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Former Patriots tight end Aaron Hernandez found dead in prison after apparent suicide

Former Patriots tight end Aaron Hernandez found dead in prison after apparent suicide

Massachusetts prison officials found former New England Patriots star tight end Aaron Hernandez dead in his cell on Wednesday morning after an apparent suicide. Hernandez apparently hanged himself using a bed sheet attached to his cell window a little after 3 a.m., per prison officials.

Hernandez was serving a life-sentence for the 2015 first-degree murder conviction in the death of Odin Lloyd. Last week, Hernandez was found not guilty of a 2012 drive-by shooting in Boston.

It's only a footnote in the story now, but Hernandez once showed great promise as a tight end for the Patriots. In three seasons from 2010 to 2012, he piled up nearly 2,000 receiving yards on 175 catches to go with 18 touchdowns. 

CSN New England will have much more on the story.

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Lamar Jackson gets help warming up for the Pro Bowl from Drew Brees' son

Lamar Jackson gets help warming up for the Pro Bowl from Drew Brees' son

Lamar Jackson’s season may have ended a little sooner than he would’ve liked, but that doesn’t mean he isn’t going to have a little fun over the offseason.

The presumptive MVP is in Miami for the Pro Bowl festivities, figuring to be a popular target for young fans to look out for. Among those fans is Baylen Brees, the son of future Hall of Drew Brees. The Saints quarterback reached out on Instagram to tell Jackson his son hoped to meet him.

That evidently came to fruition, as Jackson was spotted throwing the football with a group of kids—Baylen among them.

Jackson has already taken plenty of time to hang out with kids, messing around with them at the hotel and on the field.

In good spirits, Jackson will represent the Ravens and the AFC at the Pro Bowl on Sunday.

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What lessons the rest of the NFL should, and shouldn’t, take from the league’s top rushing teams

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USA Today Sports Images

What lessons the rest of the NFL should, and shouldn’t, take from the league’s top rushing teams

A glance at the NFL over the final two months of the season gave an interesting glimpse where the league was headed. 

The Ravens, the NFL’s best offense, were a predominantly rushing team. They rushed for a league record 3,296 yards in the regular season and were the league’s top regular season team.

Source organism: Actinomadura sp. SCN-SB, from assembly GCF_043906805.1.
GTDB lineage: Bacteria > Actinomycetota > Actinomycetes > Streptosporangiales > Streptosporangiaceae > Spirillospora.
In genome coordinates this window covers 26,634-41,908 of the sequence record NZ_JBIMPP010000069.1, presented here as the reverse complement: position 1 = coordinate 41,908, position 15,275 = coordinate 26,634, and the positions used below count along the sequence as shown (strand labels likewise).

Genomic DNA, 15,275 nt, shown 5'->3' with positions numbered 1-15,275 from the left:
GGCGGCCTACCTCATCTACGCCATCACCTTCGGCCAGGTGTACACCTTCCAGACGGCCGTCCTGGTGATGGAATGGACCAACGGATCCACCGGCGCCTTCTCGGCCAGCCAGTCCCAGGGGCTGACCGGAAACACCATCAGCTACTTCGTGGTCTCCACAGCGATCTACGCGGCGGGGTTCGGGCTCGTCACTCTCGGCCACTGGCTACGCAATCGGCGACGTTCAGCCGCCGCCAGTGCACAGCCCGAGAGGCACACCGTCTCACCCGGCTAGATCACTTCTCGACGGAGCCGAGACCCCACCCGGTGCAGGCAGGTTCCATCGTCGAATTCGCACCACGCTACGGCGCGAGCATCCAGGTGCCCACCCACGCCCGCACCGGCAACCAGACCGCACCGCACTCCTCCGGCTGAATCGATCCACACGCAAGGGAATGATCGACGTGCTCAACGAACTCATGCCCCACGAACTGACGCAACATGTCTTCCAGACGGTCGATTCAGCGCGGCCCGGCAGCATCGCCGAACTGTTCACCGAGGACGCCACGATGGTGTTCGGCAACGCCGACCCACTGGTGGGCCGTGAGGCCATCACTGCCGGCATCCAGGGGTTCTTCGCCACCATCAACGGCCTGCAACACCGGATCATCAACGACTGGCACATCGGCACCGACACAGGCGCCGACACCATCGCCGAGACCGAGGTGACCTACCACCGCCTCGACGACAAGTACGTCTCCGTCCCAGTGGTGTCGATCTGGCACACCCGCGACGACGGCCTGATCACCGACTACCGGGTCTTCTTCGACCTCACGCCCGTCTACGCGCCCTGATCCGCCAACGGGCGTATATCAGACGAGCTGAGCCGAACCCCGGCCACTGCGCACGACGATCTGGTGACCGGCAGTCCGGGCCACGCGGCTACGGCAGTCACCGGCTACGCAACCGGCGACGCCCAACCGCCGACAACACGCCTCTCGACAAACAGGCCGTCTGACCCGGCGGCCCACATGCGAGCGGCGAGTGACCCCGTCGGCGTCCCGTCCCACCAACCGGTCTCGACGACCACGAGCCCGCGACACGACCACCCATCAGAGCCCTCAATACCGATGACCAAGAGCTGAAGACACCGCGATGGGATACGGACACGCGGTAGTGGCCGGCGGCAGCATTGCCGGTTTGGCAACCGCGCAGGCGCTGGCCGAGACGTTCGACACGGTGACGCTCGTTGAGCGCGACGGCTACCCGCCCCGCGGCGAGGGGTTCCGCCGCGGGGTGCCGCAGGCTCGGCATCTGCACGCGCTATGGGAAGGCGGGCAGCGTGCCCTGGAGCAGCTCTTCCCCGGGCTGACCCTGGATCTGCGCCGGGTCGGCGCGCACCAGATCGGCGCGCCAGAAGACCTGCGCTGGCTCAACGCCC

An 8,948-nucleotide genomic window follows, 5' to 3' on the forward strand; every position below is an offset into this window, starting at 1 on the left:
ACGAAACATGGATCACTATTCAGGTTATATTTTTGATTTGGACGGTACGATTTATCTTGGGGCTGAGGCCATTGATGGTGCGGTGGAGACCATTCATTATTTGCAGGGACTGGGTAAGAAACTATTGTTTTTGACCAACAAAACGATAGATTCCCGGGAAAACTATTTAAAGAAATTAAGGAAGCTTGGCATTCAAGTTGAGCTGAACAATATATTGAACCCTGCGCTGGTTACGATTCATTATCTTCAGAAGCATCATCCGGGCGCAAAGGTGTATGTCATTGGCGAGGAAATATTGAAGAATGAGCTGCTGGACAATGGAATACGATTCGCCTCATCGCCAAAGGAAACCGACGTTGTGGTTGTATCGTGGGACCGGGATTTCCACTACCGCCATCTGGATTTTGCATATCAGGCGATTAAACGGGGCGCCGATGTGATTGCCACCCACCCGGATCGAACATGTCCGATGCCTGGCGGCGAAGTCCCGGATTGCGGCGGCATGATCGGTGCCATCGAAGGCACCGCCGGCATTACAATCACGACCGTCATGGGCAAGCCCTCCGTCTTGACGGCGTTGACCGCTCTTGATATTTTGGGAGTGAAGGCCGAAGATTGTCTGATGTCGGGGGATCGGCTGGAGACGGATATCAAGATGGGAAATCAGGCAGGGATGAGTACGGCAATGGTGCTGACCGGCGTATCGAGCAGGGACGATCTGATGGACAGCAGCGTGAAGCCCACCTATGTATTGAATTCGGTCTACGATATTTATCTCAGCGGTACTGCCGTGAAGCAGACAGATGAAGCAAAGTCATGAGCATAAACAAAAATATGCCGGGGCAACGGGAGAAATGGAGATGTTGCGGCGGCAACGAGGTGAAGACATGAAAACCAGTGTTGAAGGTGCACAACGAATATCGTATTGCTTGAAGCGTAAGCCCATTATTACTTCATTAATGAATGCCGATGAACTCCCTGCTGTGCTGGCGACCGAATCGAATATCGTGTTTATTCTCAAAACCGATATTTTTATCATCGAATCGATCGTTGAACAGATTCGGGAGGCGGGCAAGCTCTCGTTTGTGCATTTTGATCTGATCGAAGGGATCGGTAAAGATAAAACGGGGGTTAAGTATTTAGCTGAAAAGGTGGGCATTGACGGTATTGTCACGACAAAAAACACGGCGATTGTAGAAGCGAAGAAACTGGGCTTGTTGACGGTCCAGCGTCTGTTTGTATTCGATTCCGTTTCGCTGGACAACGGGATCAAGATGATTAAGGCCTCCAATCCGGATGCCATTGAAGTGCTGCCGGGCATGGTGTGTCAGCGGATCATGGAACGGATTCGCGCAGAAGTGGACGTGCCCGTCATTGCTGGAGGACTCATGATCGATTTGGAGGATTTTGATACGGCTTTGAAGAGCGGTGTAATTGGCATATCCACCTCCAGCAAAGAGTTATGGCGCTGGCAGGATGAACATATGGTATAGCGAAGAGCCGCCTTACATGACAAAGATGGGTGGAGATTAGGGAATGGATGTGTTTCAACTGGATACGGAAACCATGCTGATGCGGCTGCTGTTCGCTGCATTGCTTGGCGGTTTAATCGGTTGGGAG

The Titans rode running back Derrick Henry all season, which led to him finishing as the league’s leading rusher. Over the final nine games he rushed for an average of 24.6 carries per game, including 30 or more carries in three of the team’s final four games. 

And most recently, the 49ers won the NFC in dominating fashion over the Packers with just eight passing attempts and 42 rushing attempts. 

With a handful of the league’s best rushing teams advancing in the playoffs, there appeared to be a change in the way teams attacked defenses in the NFL.

But those stats have been a bit misleading for the crowd that wants to establish the run for the sake of establishing a ground attack. What the Ravens and Titans did was make rushing the football more efficient than any other team in the league. 

Baltimore rushed for 5.5 yards per carry in the regular season, half-a-yard more than any other team in the league. They were only one of three teams to surpass the five yard-mark — one other team was the Titans. 

When compared to passing stats across the league, however, none of the qualified quarterbacks had worse than a six-yard average when passing the ball. Speaking strictly from the numbers, passing is still more advantageous than rushing the ball, no matter what teams that advanced far in the playoffs accomplished. 

What the Ravens and Titans do have, however, are two athletes that are unique in the NFL. Lamar Jackson was the league’s best rushing quarterback of all time and Henry led the league in total rushing yards. 

So the Ravens and Titans didn’t reinvent the wheel and show the NFL the ground game was more effective, but instead showed the league to lean into the special talents that both teams had. 

While the Titans were clearly better when Henry had his best days on the ground, there’s not a direct relationship to more Henry touches equaling a better day for the Titans. 

When the Ravens fell behind 14-0 to the Titans, Henry had just seven rushes for 28 yards on the ground. Down the stretch, he rushed 23 more times for 167 yards — a 7.26 yard average. Essentially, the Titans used Henry most effectively when they had already scored the winning points. 

The same can be said for the 49ers in the NFC Championship, who barely used Jimmy Garoppolo's arm. But when Raheem Mostert averages more than seven yards per carry, it’s difficult to get away from the run. 

So while it might seem that simply running the ball got teams to the playoffs, and championship games, it was the fact that they were able to run the ball more efficiently than other teams across the league. Rushing attempts weren’t the reason those teams won, but how they used those rushing attempts instead.

And when Jackson and Henry are leading the charge, it’s hard not to give them the ball.

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